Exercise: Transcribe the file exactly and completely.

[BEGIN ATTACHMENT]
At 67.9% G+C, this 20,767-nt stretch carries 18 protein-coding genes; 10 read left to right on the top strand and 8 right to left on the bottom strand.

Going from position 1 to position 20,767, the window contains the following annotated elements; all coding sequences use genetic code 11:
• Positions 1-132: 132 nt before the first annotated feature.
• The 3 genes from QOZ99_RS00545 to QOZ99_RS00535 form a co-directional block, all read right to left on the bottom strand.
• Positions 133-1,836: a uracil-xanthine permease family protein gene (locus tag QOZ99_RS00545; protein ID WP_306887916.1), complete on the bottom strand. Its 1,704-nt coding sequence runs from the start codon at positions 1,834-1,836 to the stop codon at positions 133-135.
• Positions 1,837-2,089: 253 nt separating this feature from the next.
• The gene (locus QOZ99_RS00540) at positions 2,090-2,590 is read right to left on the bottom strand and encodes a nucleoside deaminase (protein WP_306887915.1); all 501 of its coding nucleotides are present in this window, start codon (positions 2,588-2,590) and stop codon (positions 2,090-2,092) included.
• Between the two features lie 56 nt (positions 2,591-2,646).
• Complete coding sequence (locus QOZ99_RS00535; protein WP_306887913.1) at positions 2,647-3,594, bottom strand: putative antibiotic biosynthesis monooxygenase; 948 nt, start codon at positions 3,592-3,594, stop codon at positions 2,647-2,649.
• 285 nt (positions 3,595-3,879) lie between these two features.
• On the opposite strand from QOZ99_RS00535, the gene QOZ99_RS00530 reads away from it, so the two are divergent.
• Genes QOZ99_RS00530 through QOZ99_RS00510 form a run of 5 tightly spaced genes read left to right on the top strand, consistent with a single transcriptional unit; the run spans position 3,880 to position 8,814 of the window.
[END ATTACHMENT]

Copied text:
At 67.9% G+C, this 20,767-nt stretch carries 18 protein-coding genes; 10 read left to right on the top strand and 8 right to left on the bottom strand.

Going from position 1 to position 20,767, the window contains the following annotated elements; all coding sequences use genetic code 11:
• Positions 1-132: 132 nt before the first annotated feature.
• The 3 genes from QOZ99_RS00545 to QOZ99_RS00535 form a co-directional block, all read right to left on the bottom strand.
• Positions 133-1,836: a uracil-xanthine permease family protein gene (locus tag QOZ99_RS00545; protein ID WP_306887916.1), complete on the bottom strand. Its 1,704-nt coding sequence runs from the start codon at positions 1,834-1,836 to the stop codon at positions 133-135.
• Positions 1,837-2,089: 253 nt separating this feature from the next.
• The gene (locus QOZ99_RS00540) at positions 2,090-2,590 is read right to left on the bottom strand and encodes a nucleoside deaminase (protein WP_306887915.1); all 501 of its coding nucleotides are present in this window, start codon (positions 2,588-2,590) and stop codon (positions 2,090-2,092) included.
• Between the two features lie 56 nt (positions 2,591-2,646).
• Complete coding sequence (locus QOZ99_RS00535; protein WP_306887913.1) at positions 2,647-3,594, bottom strand: putative antibiotic biosynthesis monooxygenase; 948 nt, start codon at positions 3,592-3,594, stop codon at positions 2,647-2,649.
• 285 nt (positions 3,595-3,879) lie between these two features.
• On the opposite strand from QOZ99_RS00535, the gene QOZ99_RS00530 reads away from it, so the two are divergent.
• Genes QOZ99_RS00530 through QOZ99_RS00510 form a run of 5 tightly spaced genes read left to right on the top strand, consistent with a single transcriptional unit; the run spans position 3,880 to position 8,814 of the window.